YEAR IN REVIEW: KONY 2012 - The Movement That Wasn't

YEAR IN REVIEW: KONY 2012 - The Movement That Wasn't

On March 5, one video appeared from an unknown organisation. “Nothing is more powerful than a idea,” the video declares in the first five seconds. But, despite being 30 minutes long, the video’s main message captured many. They soon shared it to their friends on Facebook and Twitter. Then their friends shared it to their friends; and soon, it became a movement.

This video was KONY 2012, produced by Invisible Children. Their campaign was to stop Joseph Kony and bring him to justice. This was to be done by simply get his name out there in the world, using social media to contact 20 powerful celebrities and 12 influential politicians – including Angelina Jolie, Taylor Swift, Ban Ki Moon and Barack Obama. And by having thousands and thousands of people behind them, they could pressure the governments around the world to do something to accomplish the goal.

Thousands quickly became millions as the video was spread via social media. The film also was broadcast on television – in Australia, on Channel Ten’s The Project.

We were told that we had one year. So, how did that go?

This year, 2012, is the year that we can finally fulfill it. And if we succeed, we can change the course of human history. But time is running out.

By the end of March, it did manage to get politicians to do something. On March 21, a resolution was passed in Congress condemning Kony. The African Union announced that it will send 5000 more troops to “join the hunt”. In addition, whilst unrelated to Kony himself but with the LRA, Ugandan forces managed to capture Caesar Acellam, a military strategist for the group.

However, everything started falling apart a week after the video was launched.

While the media became focused on the video and the popularity; the internet was trying to figure out who was this organisation. Invisible Children was indeed a real organisation, but it received tremendous criticism when its finances showed that only a third of donations were actually spent on the ground. Most of the money, they admit, goes to “raising awareness” about the issue – through touring and talking to schools, and making videos online.

As Charlie Brooker said on 10 O’Clock Live, many of those videos (I might add, not well produced like the KONY 2012 film) specifically do not mention Uganda, nor Kony. Other videos are hilariously bad (such as their High School Musical spoof to promote an event), or eerily creepy (like their ad for the Fourth Estate event). Invisible Children has removed some the videos, but this is the internet – once you post something, you can never fully take it down.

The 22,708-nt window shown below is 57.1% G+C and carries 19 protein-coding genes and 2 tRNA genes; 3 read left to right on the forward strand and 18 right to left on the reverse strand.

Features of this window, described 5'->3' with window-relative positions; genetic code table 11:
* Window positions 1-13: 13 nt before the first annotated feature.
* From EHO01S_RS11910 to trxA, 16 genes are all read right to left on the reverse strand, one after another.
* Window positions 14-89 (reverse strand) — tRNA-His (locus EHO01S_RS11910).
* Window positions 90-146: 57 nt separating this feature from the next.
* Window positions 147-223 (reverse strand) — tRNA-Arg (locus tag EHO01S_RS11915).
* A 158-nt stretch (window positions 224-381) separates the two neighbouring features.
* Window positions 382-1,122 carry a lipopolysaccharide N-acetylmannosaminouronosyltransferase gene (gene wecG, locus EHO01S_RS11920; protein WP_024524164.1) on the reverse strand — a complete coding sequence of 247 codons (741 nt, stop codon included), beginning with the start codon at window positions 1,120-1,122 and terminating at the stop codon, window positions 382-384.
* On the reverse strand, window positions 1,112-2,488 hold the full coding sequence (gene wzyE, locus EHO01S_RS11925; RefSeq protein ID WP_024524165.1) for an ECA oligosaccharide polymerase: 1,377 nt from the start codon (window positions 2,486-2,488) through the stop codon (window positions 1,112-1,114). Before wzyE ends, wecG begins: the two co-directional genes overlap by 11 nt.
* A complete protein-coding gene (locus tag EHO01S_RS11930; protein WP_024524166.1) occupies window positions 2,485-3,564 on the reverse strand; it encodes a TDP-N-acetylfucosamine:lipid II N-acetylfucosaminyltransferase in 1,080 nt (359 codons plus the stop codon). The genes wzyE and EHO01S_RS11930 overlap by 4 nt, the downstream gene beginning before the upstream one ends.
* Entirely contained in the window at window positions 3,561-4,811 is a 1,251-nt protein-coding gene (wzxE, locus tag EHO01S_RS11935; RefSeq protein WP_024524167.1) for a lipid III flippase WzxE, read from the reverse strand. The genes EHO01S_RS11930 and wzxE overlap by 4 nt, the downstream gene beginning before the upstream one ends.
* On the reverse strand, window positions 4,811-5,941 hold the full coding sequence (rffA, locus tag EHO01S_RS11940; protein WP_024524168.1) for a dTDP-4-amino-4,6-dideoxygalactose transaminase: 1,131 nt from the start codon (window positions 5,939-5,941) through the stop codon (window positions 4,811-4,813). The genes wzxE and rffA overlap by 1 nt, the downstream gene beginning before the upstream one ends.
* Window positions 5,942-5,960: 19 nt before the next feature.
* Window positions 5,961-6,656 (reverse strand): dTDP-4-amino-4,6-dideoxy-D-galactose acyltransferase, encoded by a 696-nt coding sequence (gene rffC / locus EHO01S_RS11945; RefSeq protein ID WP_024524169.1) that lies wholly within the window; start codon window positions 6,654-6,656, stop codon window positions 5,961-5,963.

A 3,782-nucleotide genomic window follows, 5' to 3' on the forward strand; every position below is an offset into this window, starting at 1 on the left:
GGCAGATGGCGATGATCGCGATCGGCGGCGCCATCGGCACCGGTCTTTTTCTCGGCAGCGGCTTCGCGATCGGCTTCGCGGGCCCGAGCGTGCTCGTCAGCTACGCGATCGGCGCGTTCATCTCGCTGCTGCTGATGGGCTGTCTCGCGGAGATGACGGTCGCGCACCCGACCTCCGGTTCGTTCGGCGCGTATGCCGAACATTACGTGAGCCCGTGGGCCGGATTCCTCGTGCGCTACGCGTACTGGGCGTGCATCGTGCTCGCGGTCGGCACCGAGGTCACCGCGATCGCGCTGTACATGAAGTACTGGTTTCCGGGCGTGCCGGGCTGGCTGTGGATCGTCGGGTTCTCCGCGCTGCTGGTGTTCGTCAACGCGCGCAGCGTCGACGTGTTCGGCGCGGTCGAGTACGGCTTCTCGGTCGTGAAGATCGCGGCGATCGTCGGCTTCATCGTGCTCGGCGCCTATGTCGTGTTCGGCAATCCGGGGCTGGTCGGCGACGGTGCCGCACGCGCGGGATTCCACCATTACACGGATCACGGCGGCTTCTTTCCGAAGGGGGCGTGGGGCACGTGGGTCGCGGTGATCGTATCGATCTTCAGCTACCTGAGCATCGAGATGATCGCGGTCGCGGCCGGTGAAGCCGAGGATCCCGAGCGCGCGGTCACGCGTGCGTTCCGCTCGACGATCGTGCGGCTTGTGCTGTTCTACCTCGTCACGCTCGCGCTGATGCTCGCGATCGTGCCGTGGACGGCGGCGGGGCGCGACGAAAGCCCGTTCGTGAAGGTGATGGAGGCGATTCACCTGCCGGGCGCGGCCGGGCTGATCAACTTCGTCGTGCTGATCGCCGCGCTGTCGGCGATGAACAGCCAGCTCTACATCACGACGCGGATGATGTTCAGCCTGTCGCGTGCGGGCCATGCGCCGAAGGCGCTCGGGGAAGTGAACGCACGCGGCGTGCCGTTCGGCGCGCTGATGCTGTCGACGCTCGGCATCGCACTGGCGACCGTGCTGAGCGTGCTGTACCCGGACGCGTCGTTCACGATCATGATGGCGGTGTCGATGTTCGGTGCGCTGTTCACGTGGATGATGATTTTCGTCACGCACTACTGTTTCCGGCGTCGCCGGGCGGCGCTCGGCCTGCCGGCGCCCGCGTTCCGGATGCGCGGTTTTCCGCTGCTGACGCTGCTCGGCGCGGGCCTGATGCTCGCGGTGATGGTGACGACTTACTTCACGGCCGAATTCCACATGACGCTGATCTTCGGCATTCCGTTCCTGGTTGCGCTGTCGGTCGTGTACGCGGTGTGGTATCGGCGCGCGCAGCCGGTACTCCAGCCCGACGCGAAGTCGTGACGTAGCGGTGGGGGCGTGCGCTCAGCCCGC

Also adding to the internet’s distrust with the campaign was their systems – they failed as they were unable to cope with the huge demand. Their third film, MOVE – which goes into detail about the behind the scenes of Invisible Children during the campaign (though, given that it is produced by them, be a bit skeptical. However, they do show the good and the bad) – shows that they had to use other platforms, such as Tumblr, because their website was inaccessible. Like ClickFrenzy in Australia, people start losing trust if they can’t access your site – because they’ll think it is a scam.

Invisible Children were also accused of being an Illuminati plot, or even propaganda for the US Government. First, let get this out the way – the Illuminati does not exist. There is no credible evidence that it exists – and citing “Info Wars” by some mad man is not evidence. There is also no evidence of it being propaganda for the US Government. In all honesty, I think they wanted to do something – of course, they could have done it a bit better. But even they didn’t expect the millions and millions of views.

The film also attracted a lot of criticism, mainly from foreign policy watchers and those inside Uganda. They noted that the film oversimplified the issue in order to maximize emotional impact (which, arguably, could be the reason why it spread like wildfire), and to play into a simplistic view of Africa. It has also been accused of not highlighting recent facts like that Joseph Kony wasn’t even in Uganda and has not been for six years, and the LRA isn’t as big a threat as it was. In addition, according to Foreign Policy, the 30,000 child soldiers figure cited by the film is actually the total number of kids abducted by the LRA.

The LRA now are in their hundreds, and have been operating in remote areas of neighbouring countries. Yes, they are still continuing to cause havoc in northern Uganda, and despite 100 US advisors deployed to help Uganda to capture Kony, he has been very hard to capture. However, again according to Foreign Policy, “Northern Uganda has had tremendous recovery in the 6 years of peace since the LRA left.”